Q. I opened a new bank account last week at one of the big banks. One of the first questions was: "Do you have KiwiSaver, and would you like me to transfer that across?" I said: "No thank you, I am already in Fisher Funds KiwiSaver and it is great where it is." The staff member replied: "Oh but I think that scheme's closed now. And our scheme is better. Do you know what sort of fund you are in?" She said if I transferred it over to the bank, then it would be easier for me to keep track of the balance, as it would be there when I logged into online banking or used the mobile banking app. Why was she so keen for me to change to the bank scheme?
A. Why was she so keen? My guess is that she is rewarded by meeting certain sales targets and selling KiwiSaver to customers is one of ways that she can get points towards that.
The banks are bound by obligations under the Financial Advisers Act in terms of their sales practices. This teller's conversation with you breached the guidelines issued by the Financial Markets Authority (FMA), which is the Crown entity responsible for regulating all KiwiSaver providers.
In determining whether the correct procedure was followed, the FMA looks at who prompted the discussion, whether the client has an existing KiwiSaver scheme, whether any pressure is applied and how the distributor is remunerated. In their guidelines they comment that: "An incentive to sell the product, such as commission based on actual sales, may encourage a distributor to go beyond the scope of an intended 'no advice' service, and to recommend or give an opinion rather than simply provide information."
I talked to the FMA about your experience and asked for their feedback. Elaine Campbell, FMA director of compliance, said: "KiwiSaver sales practices remain a key priority for FMA. We are hearing of other cases like this and we are engaging with some of the banks to discover whether these are isolated incidents or more general. The guidelines are very clear in terms of providing advice when recommending or switching KiwiSaver. The fair dealing provisions under the Financial Markets Conduct Act require providers to place their customer's interest first, and this means we have a range of ways to take action where we find instances of mis-selling."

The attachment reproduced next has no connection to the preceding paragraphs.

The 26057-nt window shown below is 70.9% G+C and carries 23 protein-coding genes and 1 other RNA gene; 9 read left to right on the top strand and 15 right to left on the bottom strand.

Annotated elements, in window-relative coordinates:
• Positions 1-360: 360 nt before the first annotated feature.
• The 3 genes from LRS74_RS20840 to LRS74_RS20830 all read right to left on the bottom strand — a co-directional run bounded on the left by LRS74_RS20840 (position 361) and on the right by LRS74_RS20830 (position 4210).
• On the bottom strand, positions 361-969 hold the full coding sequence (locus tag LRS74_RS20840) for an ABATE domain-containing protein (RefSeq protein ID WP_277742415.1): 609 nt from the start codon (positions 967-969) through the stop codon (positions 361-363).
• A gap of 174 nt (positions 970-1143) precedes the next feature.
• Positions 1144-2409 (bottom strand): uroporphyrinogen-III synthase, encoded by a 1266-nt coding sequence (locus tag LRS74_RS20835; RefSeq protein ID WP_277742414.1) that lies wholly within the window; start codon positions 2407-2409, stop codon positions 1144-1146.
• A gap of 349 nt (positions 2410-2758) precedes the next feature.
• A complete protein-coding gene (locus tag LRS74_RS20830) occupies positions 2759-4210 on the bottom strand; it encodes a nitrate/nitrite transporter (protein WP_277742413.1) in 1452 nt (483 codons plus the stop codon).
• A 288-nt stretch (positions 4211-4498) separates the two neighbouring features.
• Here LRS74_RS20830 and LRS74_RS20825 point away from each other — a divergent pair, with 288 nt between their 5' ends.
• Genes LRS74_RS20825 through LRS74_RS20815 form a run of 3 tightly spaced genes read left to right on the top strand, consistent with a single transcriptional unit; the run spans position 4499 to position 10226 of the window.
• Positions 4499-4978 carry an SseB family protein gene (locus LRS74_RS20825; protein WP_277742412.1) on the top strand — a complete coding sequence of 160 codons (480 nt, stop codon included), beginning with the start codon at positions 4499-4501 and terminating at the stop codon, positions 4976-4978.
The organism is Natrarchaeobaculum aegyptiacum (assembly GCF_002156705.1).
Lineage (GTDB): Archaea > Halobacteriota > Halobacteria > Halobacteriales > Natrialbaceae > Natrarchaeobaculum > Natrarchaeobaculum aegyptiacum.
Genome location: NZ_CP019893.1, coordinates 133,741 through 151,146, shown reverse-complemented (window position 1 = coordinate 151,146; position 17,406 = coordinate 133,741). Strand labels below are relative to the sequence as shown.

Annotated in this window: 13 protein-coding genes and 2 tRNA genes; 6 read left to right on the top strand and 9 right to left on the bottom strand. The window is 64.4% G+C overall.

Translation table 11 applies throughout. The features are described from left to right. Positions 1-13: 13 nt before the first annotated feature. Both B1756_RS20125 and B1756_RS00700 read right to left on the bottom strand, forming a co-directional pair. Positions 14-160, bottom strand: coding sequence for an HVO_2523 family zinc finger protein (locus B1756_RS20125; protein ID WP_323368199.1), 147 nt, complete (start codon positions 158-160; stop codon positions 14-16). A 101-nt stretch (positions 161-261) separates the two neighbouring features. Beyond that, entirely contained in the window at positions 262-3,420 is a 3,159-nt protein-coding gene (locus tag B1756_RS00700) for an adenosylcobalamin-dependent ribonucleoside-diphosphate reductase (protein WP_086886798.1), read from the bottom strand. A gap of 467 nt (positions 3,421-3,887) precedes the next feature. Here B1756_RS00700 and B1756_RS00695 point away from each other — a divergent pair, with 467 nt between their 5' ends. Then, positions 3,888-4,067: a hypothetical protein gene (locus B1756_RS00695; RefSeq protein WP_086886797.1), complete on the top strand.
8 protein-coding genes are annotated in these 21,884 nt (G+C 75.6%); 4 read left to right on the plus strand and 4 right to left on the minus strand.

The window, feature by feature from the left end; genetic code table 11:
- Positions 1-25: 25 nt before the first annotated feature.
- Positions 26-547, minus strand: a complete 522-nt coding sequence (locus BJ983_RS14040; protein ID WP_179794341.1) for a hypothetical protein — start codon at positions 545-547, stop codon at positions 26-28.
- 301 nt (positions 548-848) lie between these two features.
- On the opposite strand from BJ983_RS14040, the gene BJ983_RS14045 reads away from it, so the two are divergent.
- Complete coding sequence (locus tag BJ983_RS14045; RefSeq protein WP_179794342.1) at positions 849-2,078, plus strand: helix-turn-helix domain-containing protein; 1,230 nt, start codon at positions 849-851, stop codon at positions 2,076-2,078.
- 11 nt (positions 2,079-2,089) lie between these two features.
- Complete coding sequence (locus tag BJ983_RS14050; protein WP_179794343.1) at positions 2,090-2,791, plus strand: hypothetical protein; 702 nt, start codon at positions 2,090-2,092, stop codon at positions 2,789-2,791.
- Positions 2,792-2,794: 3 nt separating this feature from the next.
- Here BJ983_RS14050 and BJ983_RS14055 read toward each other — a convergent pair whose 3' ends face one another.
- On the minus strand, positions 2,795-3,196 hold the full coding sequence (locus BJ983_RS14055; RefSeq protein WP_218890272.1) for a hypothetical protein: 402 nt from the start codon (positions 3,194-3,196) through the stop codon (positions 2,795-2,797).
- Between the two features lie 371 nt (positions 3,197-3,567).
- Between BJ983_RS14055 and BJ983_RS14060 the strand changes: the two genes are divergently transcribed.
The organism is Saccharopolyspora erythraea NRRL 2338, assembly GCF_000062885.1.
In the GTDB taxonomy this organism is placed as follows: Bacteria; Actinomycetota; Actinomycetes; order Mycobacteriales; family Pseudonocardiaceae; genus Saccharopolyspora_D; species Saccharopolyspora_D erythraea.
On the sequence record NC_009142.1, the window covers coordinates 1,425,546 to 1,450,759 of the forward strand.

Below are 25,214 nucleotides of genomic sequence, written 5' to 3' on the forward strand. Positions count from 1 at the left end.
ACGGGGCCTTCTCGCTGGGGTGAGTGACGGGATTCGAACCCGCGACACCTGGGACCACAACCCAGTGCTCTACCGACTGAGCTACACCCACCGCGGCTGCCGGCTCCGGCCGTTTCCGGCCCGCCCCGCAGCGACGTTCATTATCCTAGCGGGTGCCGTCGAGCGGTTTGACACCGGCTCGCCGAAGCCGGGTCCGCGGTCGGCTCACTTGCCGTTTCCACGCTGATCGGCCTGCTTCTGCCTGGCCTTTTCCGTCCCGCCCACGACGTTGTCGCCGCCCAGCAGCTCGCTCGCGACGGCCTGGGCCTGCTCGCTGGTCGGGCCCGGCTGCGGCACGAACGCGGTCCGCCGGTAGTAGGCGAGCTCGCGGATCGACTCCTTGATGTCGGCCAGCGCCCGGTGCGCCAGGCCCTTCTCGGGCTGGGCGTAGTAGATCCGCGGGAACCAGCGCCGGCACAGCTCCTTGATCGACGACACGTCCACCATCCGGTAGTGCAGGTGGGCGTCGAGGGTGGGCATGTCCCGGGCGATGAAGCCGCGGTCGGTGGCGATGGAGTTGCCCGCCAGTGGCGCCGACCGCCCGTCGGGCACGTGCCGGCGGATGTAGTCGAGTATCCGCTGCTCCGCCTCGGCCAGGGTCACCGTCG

What about the scheme you are in? Fisher Funds Management manages two KiwiSaver schemes, one of which is a government-appointed default scheme. Since the inception of KiwiSaver in 2007, they have acquired a number of other KiwiSaver schemes and today look after over 220,000 KiwiSaver members. That makes them the largest New Zealand owned and operated KiwiSaver provider, so they are far from "closed" as the bank staff member suggested.
I passed on your question to Vedran Babich, operations manager at Fisher Funds Management. He replied: "I'm sorry to hear you have received such misleading information, which must have caused confusion for you. This is unfortunate, as all KiwiSaver providers have a responsibility and a legal obligation to ensure the information they present is accurate and up to date."
He added that: "This type of feedback is nothing new to us, unfortunately, and has been pubic knowledge within our industry for some time. We've come across it on multiple occasions over the years. However, clients have not been that willing to lay a formal complaint or report it to the FMA." Would you be willing to lay a formal complaint?
Most people don't want to fall out with their bank, or do not realise what level of advice they should receive when reviewing their KiwiSaver Scheme.
The FMA would like to see all bank staff complying with the regulations. Elaine Campbell added: "Please do encourage your readers to raise their complaints directly with us. You can direct people to our website, where there is an online complaints form."
Indeed their "Make a Complaint" form is quite user-friendly and enables anyone to "make a complaint, report misconduct or just give us a 'tip-off' about a person or organisation offering financial services or products". You can choose to be completely anonymous or for your identity to be withheld from the organisation you have contacted them about.
A further comment from Vedran Babich: "Convenience of being able to look at balances on your bank software is just one, and a relatively minor, aspect that members should be considering when deciding on their preferred KiwiSaver provider. Other aspects such as performance, communication and client service are somewhat more important considerations over the long term than the convenience of using online banking or a mobile banking app. Note that almost every provider offers members online access to their KiwiSaver accounts."
Next time a bank teller asks you: "Would you like to see your KiwiSaver balance online?" be aware that they are asking you if you want to close your existing KiwiSaver account and open a KiwiSaver account with the bank. The advice process should take at least half an hour, and involve a risk profile analysis and discussion of your timeframe, including whether you plan to make a first home withdrawal. This is not a discussion which should be conducted in the queue at the teller's desk.
• Shelley Hanna is an Authorised Financial Adviser FSP12241. Her disclosure statement is available on request and free of charge by calling 870 3838. The information contained in this article is of a general nature and is not personalised. Send your KiwiSaver questions to firstname.lastname@example.org.